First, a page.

News release

A New Electricity Plan for Nova Scotia

Nova Scotia's electricity future will have more predictable power rates and a utility that is more accountable to ratepayers, more competition and innovation.

Energy Minister Michel Samson released Our Electricity Future: Nova Scotia's Electricity Plan, the province's 25-year electricity plan today, Nov. 9, at the NSCC Waterfront Campus in Dartmouth. The plan reflects findings from the year-long Electricity System Review, which heard from more than 1,300 Nova Scotians and technical experts.

"Government committed to listening to Nova Scotians and taking action so that the electricity system works for them," said Mr. Samson. "This plan brings in more accountability and will lead to more predictable rates that Nova Scotians and the business community have been asking for."

For the first time, the Nova Scotia Utility and Review Board will set clear performance and reliability standards for Nova Scotia Power with regular reporting requirements.

Under the plan, Nova Scotia Power could face penalties of up to $1 million annually if it does not meet performance standards. Penalties will not impact rates, but will be paid for by shareholders.

Power bills have two parts. The general rate charged by Nova Scotia Power and a base fuel cost. Through legislation, government will bring in a new three-year rate stability period, from 2017-19, during which power rates will be known by Nova Scotians upfront. To achieve this, Nova Scotia Power will have until April 30 to request a change to the general rate for non-fuel costs during this period.

The company must also file a plan to lock in prices to reduce volatility in the cost of fuel over the three years.

The plan also commits $1.5 million over the next three years to support pilot projects to research technologies related to electricity use and management, storage, solar electricity, and tidal energy.

This year, Nova Scotia reached its target of generating 25 per cent of its electricity from renewable sources, like wind, hydro and biomass. With more regional and local renewable projects planned, including the Maritime Link, the province is expected to easily reach the 2020 target of 40 per cent.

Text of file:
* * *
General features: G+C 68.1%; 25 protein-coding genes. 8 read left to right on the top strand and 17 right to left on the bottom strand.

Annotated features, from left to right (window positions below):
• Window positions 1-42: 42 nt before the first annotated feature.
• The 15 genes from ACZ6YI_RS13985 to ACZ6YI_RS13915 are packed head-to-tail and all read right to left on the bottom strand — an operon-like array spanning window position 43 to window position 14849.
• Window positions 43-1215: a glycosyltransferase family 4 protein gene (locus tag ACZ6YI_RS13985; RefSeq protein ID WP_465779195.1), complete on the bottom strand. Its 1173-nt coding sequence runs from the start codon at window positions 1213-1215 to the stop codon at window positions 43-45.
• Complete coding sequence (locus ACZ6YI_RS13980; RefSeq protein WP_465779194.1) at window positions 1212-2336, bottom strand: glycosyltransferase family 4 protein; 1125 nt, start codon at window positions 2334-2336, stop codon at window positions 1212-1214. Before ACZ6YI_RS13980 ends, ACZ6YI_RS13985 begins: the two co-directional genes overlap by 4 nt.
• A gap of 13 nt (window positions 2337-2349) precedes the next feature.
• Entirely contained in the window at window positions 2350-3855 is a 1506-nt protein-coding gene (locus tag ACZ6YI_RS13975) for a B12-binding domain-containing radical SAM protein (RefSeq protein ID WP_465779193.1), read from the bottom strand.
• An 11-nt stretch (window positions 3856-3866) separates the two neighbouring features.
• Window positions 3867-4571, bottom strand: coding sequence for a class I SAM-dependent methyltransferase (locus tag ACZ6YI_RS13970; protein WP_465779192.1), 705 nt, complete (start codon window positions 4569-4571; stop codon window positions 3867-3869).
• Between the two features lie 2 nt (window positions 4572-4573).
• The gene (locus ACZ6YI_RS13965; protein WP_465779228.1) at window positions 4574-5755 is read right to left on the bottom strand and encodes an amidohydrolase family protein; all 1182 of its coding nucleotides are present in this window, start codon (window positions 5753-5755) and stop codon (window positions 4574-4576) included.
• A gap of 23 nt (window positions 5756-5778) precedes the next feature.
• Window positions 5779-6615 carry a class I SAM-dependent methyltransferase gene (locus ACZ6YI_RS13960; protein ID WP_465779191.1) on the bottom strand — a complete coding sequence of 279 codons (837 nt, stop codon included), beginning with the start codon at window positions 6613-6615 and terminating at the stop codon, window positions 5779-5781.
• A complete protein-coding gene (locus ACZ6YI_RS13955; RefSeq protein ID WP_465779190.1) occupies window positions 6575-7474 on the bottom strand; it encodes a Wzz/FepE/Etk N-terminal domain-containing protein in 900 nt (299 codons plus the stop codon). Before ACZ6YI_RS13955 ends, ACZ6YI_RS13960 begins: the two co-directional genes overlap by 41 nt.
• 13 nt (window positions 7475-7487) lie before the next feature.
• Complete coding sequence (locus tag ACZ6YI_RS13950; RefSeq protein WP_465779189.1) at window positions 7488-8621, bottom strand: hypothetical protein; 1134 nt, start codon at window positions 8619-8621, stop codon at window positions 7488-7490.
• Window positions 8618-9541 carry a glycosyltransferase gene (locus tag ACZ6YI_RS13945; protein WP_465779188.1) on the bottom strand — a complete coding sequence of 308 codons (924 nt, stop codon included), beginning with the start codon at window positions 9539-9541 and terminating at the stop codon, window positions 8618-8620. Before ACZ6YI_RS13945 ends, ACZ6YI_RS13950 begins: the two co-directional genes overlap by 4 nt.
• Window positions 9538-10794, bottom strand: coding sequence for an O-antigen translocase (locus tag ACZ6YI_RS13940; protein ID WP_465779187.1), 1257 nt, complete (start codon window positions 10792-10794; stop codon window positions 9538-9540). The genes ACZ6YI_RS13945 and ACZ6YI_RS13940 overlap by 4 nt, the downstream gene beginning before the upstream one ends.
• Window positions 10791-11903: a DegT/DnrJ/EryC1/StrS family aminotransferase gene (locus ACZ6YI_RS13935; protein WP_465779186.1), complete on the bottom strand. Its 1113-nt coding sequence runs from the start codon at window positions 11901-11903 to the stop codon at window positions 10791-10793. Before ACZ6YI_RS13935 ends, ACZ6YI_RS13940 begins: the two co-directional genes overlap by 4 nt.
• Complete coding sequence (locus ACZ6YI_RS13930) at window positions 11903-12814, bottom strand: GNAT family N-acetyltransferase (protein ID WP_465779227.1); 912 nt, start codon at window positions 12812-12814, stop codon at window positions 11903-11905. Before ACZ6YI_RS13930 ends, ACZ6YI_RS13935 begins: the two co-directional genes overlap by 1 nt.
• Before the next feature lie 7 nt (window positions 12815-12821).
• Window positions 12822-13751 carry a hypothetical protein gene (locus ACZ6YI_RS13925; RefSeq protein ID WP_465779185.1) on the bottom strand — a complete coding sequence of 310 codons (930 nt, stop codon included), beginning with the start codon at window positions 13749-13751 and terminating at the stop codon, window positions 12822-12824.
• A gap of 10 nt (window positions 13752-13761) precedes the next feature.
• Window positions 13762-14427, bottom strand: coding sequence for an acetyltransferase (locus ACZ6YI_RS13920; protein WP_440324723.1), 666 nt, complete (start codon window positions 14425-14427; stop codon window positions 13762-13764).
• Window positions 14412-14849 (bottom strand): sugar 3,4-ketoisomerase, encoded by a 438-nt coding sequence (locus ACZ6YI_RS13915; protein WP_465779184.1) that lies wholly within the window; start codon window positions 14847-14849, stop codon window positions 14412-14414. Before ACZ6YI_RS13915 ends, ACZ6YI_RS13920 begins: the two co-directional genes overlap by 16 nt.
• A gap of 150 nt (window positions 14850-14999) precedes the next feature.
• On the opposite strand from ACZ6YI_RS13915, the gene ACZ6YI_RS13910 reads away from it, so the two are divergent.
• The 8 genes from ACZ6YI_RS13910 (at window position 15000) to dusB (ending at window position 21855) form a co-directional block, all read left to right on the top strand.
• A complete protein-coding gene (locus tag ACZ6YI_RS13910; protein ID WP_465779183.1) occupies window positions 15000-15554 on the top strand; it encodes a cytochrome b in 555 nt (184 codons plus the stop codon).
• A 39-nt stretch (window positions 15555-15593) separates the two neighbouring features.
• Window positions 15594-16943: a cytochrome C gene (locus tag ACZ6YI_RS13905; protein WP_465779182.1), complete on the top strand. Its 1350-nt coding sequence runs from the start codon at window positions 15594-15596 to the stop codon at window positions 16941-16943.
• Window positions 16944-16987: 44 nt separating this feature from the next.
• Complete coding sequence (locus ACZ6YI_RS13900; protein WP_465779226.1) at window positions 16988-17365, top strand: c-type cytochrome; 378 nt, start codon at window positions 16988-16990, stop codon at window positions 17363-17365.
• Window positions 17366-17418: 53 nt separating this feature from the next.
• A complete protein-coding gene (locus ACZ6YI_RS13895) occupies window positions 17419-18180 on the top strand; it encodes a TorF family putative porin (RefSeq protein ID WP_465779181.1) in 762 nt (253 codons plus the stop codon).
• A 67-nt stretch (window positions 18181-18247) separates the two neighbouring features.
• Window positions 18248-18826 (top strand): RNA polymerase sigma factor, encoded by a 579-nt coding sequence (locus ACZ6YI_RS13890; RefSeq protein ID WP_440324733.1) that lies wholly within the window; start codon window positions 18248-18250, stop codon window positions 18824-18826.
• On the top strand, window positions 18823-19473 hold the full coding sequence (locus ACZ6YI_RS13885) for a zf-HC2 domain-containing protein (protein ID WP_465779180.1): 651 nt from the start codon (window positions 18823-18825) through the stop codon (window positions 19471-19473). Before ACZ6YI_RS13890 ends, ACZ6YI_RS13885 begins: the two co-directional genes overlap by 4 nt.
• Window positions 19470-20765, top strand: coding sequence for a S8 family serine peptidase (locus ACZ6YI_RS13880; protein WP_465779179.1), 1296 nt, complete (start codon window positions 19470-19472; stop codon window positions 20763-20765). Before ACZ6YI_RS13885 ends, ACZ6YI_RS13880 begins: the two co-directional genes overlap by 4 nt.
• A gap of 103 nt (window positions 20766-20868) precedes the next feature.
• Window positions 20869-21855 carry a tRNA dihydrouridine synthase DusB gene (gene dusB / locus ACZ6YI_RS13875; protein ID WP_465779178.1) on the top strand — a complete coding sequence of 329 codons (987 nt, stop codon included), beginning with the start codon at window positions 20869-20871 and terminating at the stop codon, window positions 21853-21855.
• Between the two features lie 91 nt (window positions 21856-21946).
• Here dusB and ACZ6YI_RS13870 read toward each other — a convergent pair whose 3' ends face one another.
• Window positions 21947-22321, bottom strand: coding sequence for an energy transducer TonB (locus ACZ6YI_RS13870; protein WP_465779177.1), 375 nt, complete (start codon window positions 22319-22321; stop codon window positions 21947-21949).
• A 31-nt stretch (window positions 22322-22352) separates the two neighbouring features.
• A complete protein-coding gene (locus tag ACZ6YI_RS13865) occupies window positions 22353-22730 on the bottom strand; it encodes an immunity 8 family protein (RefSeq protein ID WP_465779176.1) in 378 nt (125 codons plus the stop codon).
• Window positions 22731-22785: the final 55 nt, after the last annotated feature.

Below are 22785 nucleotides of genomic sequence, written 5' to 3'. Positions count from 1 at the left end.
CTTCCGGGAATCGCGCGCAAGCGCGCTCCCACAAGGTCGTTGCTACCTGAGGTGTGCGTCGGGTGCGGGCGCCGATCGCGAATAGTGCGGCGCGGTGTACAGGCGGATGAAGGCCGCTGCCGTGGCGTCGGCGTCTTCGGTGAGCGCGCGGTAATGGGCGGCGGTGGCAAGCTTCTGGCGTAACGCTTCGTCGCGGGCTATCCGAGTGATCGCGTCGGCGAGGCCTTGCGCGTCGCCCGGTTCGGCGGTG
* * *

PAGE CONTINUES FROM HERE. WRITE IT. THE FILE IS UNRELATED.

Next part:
The plan includes the government’s decision to allow renewable generators to sell directly to customers.

"We're bringing more competition into the electricity marketplace," said Mr. Samson. "Moving forward, we will ensure new generation provides the most competitive rates for consumers."

Government will bring forward amendments to the Public Utilities Act and Electricity Act this fall to support the electricity plan.

Our Electricity Future: Nova Scotia's Electricity Plan is available at <a HREF="HTTP://www.novascotia.ca/electricityfuture">www.novascotia.ca/electricityfuture</A>.

FOR BROADCAST USE:

Government introduced a new electricity plan today (November 9th) that will have more predictable power rates and a utility that is more accountable to ratepayers, more competition and innovation.

The new plan outlines a vision for the next 25 years and reflects findings from a review that heard from more than 1,300 Nova Scotians and technical experts.

For the first time, the Nova Scotia Utility and Review Board will set performance and reliability standards for Nova Scotia Power, with penalties of up to $1 million if it falls short.

Power rates will be set for 2017, 2018 and 2019 upfront, so Nova Scotians know what to expect.

The plan also commits $1.5 million over the next three years for projects for electricity use, management, storage, solar electricity and tidal energy.

Nova Scotia's Electricity Plan is available on the Department of Energy website.

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